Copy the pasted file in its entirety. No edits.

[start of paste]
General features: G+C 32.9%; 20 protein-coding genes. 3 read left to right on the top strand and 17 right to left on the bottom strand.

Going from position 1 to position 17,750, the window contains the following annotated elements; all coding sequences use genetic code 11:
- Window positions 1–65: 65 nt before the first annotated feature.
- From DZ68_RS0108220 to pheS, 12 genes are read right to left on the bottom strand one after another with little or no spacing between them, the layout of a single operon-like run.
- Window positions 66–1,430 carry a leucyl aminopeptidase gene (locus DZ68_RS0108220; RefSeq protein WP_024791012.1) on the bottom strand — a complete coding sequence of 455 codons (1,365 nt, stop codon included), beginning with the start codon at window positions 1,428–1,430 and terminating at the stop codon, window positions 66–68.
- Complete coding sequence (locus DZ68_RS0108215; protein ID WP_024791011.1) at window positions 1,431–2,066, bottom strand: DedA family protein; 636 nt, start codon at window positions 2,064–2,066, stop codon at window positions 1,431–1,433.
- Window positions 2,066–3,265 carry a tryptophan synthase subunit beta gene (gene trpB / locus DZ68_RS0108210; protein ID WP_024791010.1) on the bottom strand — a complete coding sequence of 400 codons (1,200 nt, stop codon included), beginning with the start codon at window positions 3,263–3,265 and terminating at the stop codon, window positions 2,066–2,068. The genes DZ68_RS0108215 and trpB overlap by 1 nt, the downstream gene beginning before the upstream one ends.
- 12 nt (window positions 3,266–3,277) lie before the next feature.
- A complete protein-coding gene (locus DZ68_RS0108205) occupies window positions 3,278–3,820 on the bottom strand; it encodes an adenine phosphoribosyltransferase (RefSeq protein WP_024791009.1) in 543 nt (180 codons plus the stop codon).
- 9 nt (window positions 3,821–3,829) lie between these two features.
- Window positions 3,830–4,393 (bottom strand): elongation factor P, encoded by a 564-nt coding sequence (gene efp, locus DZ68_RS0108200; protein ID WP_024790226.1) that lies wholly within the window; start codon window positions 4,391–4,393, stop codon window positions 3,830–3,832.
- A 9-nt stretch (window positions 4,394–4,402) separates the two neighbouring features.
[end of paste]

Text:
General features: G+C 32.9%; 20 protein-coding genes. 3 read left to right on the top strand and 17 right to left on the bottom strand.

Going from position 1 to position 17,750, the window contains the following annotated elements; all coding sequences use genetic code 11:
- Window positions 1–65: 65 nt before the first annotated feature.
- From DZ68_RS0108220 to pheS, 12 genes are read right to left on the bottom strand one after another with little or no spacing between them, the layout of a single operon-like run.
- Window positions 66–1,430 carry a leucyl aminopeptidase gene (locus DZ68_RS0108220; RefSeq protein WP_024791012.1) on the bottom strand — a complete coding sequence of 455 codons (1,365 nt, stop codon included), beginning with the start codon at window positions 1,428–1,430 and terminating at the stop codon, window positions 66–68.
- Complete coding sequence (locus DZ68_RS0108215; protein ID WP_024791011.1) at window positions 1,431–2,066, bottom strand: DedA family protein; 636 nt, start codon at window positions 2,064–2,066, stop codon at window positions 1,431–1,433.
- Window positions 2,066–3,265 carry a tryptophan synthase subunit beta gene (gene trpB / locus DZ68_RS0108210; protein ID WP_024791010.1) on the bottom strand — a complete coding sequence of 400 codons (1,200 nt, stop codon included), beginning with the start codon at window positions 3,263–3,265 and terminating at the stop codon, window positions 2,066–2,068. The genes DZ68_RS0108215 and trpB overlap by 1 nt, the downstream gene beginning before the upstream one ends.
- 12 nt (window positions 3,266–3,277) lie before the next feature.
- A complete protein-coding gene (locus DZ68_RS0108205) occupies window positions 3,278–3,820 on the bottom strand; it encodes an adenine phosphoribosyltransferase (RefSeq protein WP_024791009.1) in 543 nt (180 codons plus the stop codon).
- 9 nt (window positions 3,821–3,829) lie between these two features.
- Window positions 3,830–4,393 (bottom strand): elongation factor P, encoded by a 564-nt coding sequence (gene efp, locus DZ68_RS0108200; protein ID WP_024790226.1) that lies wholly within the window; start codon window positions 4,391–4,393, stop codon window positions 3,830–3,832.
- A 9-nt stretch (window positions 4,394–4,402) separates the two neighbouring features.